This paper looks at experience of commercialisation in selected parts of Africa in the late 2000s, to shed light on key questions asked about the process, including:

  • How do farmers commercialise, which small farmers commercialise and to what extent, and what are the drivers of change?
  • What are the benefits of commercialisation, both directly to farmers, as well as indirectly to those who may benefit from linkages in the rural economy that create additional jobs?
  • Are there drawbacks? For example, in reduced food security as cash crops replace food production, increased inequality, further disadvantage to female farmers, higher risks to vulnerable smallholders or harm to the environment?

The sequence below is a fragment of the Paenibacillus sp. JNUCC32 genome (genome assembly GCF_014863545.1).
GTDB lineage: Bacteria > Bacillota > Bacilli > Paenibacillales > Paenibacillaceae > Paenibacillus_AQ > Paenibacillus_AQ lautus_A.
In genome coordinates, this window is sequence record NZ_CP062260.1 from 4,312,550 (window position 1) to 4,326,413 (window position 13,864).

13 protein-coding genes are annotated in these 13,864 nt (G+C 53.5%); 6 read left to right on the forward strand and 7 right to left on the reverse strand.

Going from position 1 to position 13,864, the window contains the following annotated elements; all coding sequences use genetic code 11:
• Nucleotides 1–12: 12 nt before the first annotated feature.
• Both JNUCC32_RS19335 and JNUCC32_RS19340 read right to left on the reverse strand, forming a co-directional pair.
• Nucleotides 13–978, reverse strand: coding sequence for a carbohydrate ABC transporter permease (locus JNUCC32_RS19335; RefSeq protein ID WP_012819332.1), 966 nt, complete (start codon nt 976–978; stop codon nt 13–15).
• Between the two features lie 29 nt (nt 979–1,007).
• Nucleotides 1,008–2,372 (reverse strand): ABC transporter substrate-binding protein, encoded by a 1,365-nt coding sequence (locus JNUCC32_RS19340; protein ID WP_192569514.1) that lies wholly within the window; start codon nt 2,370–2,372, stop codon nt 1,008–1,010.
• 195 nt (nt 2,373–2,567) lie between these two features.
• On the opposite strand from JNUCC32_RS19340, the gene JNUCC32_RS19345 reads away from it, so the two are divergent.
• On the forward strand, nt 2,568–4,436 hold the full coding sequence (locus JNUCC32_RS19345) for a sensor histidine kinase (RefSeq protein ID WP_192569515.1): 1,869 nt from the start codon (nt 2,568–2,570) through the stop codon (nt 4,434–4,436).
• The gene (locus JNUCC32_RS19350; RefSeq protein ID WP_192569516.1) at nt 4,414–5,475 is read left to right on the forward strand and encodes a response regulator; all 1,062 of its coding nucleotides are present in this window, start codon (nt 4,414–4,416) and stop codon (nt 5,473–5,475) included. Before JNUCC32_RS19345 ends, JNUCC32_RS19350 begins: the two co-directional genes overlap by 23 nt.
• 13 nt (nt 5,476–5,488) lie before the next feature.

• What policies and programmes lead to commercialisation with desirable outcomes? What should be the role of governments, donors who assist them, private enterprise and civil society in promoting favourable commercialisation?

Default Changing elderly & changing youth: Knowledge exchange & labour allocation in southern Guinea-​Bissau

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Full title: Changing elderly and changing youth: Knowledge exchange and labour allocation in a village of southern Guinea-​Bissau

Working Paper 81
Joana Sousa, Ansomane Dabo and Ana Luisa Luz

The Nalu people in Cablola, a small village in southern Guinea-​Bissau, practice a mixed farming system that includes upland farms, mangrove rice fields and orchards. People produce a wide array of crops for the purchase of rice, which is the main staple food. Currently in Guinea-​Bissau the cashew nut is the main cash crop, which is extensively sold and/​or bartered for rice for household consumption. Even though local people experience rice scarcity.